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Stockton Police rookies train under 'real life' scenarios before hitting the streets

After 6 months in the police academy, Stockton police recruits undergo 6 more weeks of more "stressful" situational training to make sure they can succeed on the street.

STOCKTON, Calif. — Despite the danger a police officer faces each day on the street, more and more are applying to don a uniform and wear a badge.

Rookie Stockton Police Officer Vincent Magana joined 16 other rookie officers, who are undergoing six weeks of stressful situational training before hitting the streets. That goes along with the more than six months of training at the police academy.

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For Magana's training, he faced what appeared to be a prowler casing a car, but, when he approached the man and asked for his ID, the man suddenly pulled a gun from his waistband and opened fire.

Magana returned fire, after being shot at first.

"[The training] is critical," said Stockton Police Training Manager Lt. Mike Reynoso. "They are trained at a basic level in the academy, and, I don't know if they're prepared for critical incidents on the street." 

"We have about six weeks to get them trained and ready to go and bring their skills up to a level that's acceptable so that they can respond differently and handle the stress," he added.

For Magana, the training offers an opportunity to learn.

"When we fail here, we don't fail out on the street," said the 27-year-old Magana, a former heavy equipment operator who says he always wanted to become a police officer. "We know what we're doing, how to do it, [and] how we operate."

In the scenarios played under a Downtown Stockton freeway overpass, rookie officers got dispatched in patrol cars to test their skills and gain knowledge from their mistakes.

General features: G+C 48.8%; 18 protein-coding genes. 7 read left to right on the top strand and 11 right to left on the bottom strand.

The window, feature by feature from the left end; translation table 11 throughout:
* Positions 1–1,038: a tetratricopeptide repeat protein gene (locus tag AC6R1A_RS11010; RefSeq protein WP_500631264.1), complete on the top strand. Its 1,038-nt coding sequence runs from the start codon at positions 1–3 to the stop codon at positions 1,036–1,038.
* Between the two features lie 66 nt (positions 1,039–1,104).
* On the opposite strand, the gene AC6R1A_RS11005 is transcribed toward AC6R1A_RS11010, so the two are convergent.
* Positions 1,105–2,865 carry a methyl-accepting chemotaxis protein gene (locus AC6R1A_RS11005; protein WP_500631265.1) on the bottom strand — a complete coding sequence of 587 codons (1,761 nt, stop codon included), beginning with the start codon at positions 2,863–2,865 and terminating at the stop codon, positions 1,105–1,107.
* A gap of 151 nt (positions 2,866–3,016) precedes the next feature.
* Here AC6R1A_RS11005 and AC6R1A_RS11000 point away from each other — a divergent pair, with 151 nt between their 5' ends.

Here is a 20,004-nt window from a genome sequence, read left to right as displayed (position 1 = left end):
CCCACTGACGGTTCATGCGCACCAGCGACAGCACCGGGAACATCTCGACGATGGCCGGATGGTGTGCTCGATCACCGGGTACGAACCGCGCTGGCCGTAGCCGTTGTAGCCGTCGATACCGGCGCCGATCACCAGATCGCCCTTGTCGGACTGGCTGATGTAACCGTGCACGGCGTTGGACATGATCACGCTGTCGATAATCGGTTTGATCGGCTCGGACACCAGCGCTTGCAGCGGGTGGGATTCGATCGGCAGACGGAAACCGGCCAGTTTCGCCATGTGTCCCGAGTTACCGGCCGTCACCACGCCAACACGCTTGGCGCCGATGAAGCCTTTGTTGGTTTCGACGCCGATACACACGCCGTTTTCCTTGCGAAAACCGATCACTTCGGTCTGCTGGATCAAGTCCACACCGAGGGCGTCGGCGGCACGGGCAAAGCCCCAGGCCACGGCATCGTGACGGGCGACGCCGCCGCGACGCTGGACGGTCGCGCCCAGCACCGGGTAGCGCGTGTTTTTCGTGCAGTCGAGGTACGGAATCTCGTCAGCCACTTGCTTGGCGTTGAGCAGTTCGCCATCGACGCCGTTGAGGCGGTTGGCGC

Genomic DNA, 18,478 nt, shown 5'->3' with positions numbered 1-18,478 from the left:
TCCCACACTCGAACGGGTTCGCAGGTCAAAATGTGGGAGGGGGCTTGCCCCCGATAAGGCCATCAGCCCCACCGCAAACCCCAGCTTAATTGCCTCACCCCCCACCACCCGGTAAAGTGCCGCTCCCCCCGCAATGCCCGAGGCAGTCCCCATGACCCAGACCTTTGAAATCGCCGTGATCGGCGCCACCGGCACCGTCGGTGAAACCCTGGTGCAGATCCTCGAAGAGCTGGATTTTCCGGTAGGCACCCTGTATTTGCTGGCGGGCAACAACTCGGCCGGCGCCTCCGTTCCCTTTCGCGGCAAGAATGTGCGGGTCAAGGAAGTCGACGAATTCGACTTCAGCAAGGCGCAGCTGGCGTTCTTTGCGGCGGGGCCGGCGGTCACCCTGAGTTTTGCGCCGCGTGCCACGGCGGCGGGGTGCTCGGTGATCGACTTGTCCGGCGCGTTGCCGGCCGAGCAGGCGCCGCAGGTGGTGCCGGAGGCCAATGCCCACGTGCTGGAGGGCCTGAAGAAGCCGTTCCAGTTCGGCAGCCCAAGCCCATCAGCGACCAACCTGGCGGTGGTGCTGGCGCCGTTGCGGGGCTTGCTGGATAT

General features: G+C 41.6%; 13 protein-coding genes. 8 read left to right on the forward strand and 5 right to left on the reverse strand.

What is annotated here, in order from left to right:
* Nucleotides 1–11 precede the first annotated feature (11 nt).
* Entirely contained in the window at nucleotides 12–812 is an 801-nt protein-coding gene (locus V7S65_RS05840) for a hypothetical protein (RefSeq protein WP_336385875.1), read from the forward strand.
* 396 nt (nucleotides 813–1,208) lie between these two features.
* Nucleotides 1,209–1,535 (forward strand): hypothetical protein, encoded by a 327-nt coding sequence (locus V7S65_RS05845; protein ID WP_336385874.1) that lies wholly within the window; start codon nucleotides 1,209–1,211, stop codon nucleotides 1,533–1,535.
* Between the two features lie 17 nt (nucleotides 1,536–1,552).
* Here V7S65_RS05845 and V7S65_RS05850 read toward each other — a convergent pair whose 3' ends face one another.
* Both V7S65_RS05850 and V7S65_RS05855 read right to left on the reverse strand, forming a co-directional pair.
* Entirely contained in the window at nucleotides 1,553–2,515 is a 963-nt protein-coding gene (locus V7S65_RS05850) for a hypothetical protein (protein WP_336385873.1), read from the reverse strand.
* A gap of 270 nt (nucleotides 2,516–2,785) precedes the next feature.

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Five scenarios took place, which included a domestic violence situation and a man displaying a knife.

In one case, an officer approached a couple arguing, and the woman accused the man of hitting her.

One officer took his turn in the scenario, and, when he turned his back, the woman sitting on a curb behind him opened fire.

"I learned a lot of things," said police officer recruit Travis Lee, a 51-year-old former stay-at-home dad and veteran Army reservist. "One thing, [you] never turn your back on anyone, even if you think that person is the victim or whatever you want to say."

Stockton Police Department currently has 466 sworn officers, but they are authorized to have 485 officers on staff. Right now, the department is hiring Police Officer Trainees, and, despite the dangers of the job, they continue to find recruits.

"We find that it is very challenging to find people that are highly qualified and prepared to step into the role of law enforcement officer," says Lt. Brad Burrell, whose in charge of recruiting and hiring for the department. "However, at least in Stockton, we are very lucky to have a tremendous amount of community support."

If you are interested in becoming a Stockton Police officer, you can apply at www.stocktongov.com/jobs and visit: www.joinSPD.com for more information. 

The next test date is March 23, 2019.

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